Submitted to: Journal Acta Horticulturae
Publication Type: Peer Reviewed Journal
Publication Acceptance Date: 3/1/1997
Publication Date: N/A
Citation: Interpretive Summary: Fresh-cut fruits and vegetables are packed in film bags and the oxygen supply within the bag can be depleted to a dangerously low level by respiration. When the oxygen drops below a specific level, called the extinction point, aerobic respiration cannot proceed and anaerobic respiration becomes the dominate pathway. This is not desirable because the product begins to ferment and deteriorate when anaerobic pathway is dominant. However, we found carrot shreds to be satisfactory when stored in low oxygen atmosphere below the extinction point. Research was undertaken to better understand why the carrot shreds or any other fresh-cut product can survive at slightly below the extinction point. Results indicated that the anaerobic pathway was induced to proceed at a more rapid rate. Typically, anaerobic respiration does not produce sufficient chemical energy to sustain metabolism. However, when anaerobic respiration rate proceeded at a faster rate, a sufficient amount of chemical energy was produced to sustain minimum metabolism. This fundamental information on how the carrot shreds survived in oxygen atmosphere slightly below the extinction point will be helpful in identifying the minimum oxygen level acceptable in film bags for other fresh-cut products.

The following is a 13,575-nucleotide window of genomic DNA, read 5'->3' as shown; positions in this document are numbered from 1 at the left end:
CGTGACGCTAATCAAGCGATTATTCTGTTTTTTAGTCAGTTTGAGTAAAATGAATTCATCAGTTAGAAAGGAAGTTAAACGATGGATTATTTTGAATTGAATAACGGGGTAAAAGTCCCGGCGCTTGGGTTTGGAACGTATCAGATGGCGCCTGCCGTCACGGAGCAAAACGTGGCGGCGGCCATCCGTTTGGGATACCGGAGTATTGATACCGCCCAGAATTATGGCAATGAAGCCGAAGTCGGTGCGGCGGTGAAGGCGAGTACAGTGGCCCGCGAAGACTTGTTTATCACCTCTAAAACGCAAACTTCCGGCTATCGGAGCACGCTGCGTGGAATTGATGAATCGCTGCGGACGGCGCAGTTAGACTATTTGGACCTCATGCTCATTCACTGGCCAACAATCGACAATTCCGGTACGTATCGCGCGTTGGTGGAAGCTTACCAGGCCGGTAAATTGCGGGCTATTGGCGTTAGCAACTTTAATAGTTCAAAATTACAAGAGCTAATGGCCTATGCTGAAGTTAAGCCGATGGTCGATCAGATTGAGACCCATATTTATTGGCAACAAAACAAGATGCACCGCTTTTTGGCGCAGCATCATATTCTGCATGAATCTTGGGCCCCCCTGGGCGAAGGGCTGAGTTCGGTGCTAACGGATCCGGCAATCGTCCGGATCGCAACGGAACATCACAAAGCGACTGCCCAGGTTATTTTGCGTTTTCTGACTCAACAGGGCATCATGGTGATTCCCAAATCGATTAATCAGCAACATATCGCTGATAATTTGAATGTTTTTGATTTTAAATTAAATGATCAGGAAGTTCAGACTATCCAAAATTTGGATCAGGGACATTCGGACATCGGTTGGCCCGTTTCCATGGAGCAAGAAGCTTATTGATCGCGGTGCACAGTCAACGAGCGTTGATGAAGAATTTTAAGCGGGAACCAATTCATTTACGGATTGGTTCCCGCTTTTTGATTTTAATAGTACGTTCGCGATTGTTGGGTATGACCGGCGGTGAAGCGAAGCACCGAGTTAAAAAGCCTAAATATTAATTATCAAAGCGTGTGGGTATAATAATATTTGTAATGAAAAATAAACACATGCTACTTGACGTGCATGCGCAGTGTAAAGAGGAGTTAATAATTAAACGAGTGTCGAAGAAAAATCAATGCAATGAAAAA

Technical Abstract: The RQ breakpoint of carrot shreds occurred at about 1 percent O2. At slightly below the RQ breakpoint, 0.5 percent O2, glycolysis was affected. The low O2 atmosphere caused a sharp increase in fructose 1,6-bisphosphate (Fru-1,6-P2) and a slight decrease in fructose 6-phosphate (Fru-6-P), phosphoenolpyruvate, and pyruvate among the glycolytic intermediate. The low O2 also caused an increase in fructose 2,6-bisphosphate (Fru-2.6-P2) and ethanol. Fru-2,6-P2 appeared to have promoted glycolysis, as noted by the increased activity of phosphate-dependent fructokinase. ATP level decreased under low O2, but a sufficient level is thought to have been maintained for minimum metabolism by the increased glycolytic activity.